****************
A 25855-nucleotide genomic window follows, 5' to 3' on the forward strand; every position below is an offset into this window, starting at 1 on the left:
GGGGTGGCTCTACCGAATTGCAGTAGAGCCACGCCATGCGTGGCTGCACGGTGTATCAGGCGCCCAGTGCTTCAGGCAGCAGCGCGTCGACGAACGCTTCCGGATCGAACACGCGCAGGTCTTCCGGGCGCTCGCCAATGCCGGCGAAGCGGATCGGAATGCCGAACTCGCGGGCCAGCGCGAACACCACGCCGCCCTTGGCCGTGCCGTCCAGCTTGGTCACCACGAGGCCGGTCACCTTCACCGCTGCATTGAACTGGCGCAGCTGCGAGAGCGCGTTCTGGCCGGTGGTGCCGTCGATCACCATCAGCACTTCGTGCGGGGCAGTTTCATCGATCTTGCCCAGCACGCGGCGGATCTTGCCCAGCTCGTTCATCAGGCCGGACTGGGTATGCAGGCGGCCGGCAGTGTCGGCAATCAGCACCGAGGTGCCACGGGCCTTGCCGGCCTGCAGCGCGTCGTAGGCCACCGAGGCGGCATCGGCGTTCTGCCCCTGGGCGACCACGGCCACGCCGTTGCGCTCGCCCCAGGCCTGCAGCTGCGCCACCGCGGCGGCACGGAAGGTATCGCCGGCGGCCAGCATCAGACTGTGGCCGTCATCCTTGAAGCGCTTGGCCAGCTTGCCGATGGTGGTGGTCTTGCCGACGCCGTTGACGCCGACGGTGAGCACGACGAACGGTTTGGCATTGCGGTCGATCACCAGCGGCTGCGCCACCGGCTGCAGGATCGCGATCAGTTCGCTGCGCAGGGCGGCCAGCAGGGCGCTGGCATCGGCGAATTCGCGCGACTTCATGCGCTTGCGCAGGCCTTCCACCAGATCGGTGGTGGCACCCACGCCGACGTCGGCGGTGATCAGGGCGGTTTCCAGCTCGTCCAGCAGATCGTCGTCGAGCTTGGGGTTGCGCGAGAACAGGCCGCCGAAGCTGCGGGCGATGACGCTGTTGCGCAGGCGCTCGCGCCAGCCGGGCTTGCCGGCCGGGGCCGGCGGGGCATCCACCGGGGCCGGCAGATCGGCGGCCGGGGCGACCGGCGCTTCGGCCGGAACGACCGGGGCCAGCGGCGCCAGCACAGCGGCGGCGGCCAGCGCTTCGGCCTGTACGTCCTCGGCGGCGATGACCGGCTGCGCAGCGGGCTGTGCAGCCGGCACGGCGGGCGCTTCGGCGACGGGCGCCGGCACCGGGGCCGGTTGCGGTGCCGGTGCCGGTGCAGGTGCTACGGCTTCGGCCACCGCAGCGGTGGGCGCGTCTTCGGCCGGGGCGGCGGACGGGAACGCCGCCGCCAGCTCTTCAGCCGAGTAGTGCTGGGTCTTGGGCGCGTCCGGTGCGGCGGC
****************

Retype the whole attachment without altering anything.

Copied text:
A 25855-nucleotide genomic window follows, 5' to 3' on the forward strand; every position below is an offset into this window, starting at 1 on the left:
GGGGTGGCTCTACCGAATTGCAGTAGAGCCACGCCATGCGTGGCTGCACGGTGTATCAGGCGCCCAGTGCTTCAGGCAGCAGCGCGTCGACGAACGCTTCCGGATCGAACACGCGCAGGTCTTCCGGGCGCTCGCCAATGCCGGCGAAGCGGATCGGAATGCCGAACTCGCGGGCCAGCGCGAACACCACGCCGCCCTTGGCCGTGCCGTCCAGCTTGGTCACCACGAGGCCGGTCACCTTCACCGCTGCATTGAACTGGCGCAGCTGCGAGAGCGCGTTCTGGCCGGTGGTGCCGTCGATCACCATCAGCACTTCGTGCGGGGCAGTTTCATCGATCTTGCCCAGCACGCGGCGGATCTTGCCCAGCTCGTTCATCAGGCCGGACTGGGTATGCAGGCGGCCGGCAGTGTCGGCAATCAGCACCGAGGTGCCACGGGCCTTGCCGGCCTGCAGCGCGTCGTAGGCCACCGAGGCGGCATCGGCGTTCTGCCCCTGGGCGACCACGGCCACGCCGTTGCGCTCGCCCCAGGCCTGCAGCTGCGCCACCGCGGCGGCACGGAAGGTATCGCCGGCGGCCAGCATCAGACTGTGGCCGTCATCCTTGAAGCGCTTGGCCAGCTTGCCGATGGTGGTGGTCTTGCCGACGCCGTTGACGCCGACGGTGAGCACGACGAACGGTTTGGCATTGCGGTCGATCACCAGCGGCTGCGCCACCGGCTGCAGGATCGCGATCAGTTCGCTGCGCAGGGCGGCCAGCAGGGCGCTGGCATCGGCGAATTCGCGCGACTTCATGCGCTTGCGCAGGCCTTCCACCAGATCGGTGGTGGCACCCACGCCGACGTCGGCGGTGATCAGGGCGGTTTCCAGCTCGTCCAGCAGATCGTCGTCGAGCTTGGGGTTGCGCGAGAACAGGCCGCCGAAGCTGCGGGCGATGACGCTGTTGCGCAGGCGCTCGCGCCAGCCGGGCTTGCCGGCCGGGGCCGGCGGGGCATCCACCGGGGCCGGCAGATCGGCGGCCGGGGCGACCGGCGCTTCGGCCGGAACGACCGGGGCCAGCGGCGCCAGCACAGCGGCGGCGGCCAGCGCTTCGGCCTGTACGTCCTCGGCGGCGATGACCGGCTGCGCAGCGGGCTGTGCAGCCGGCACGGCGGGCGCTTCGGCGACGGGCGCCGGCACCGGGGCCGGTTGCGGTGCCGGTGCCGGTGCAGGTGCTACGGCTTCGGCCACCGCAGCGGTGGGCGCGTCTTCGGCCGGGGCGGCGGACGGGAACGCCGCCGCCAGCTCTTCAGCCGAGTAGTGCTGGGTCTTGGGCGCGTCCGGTGCGGCGGC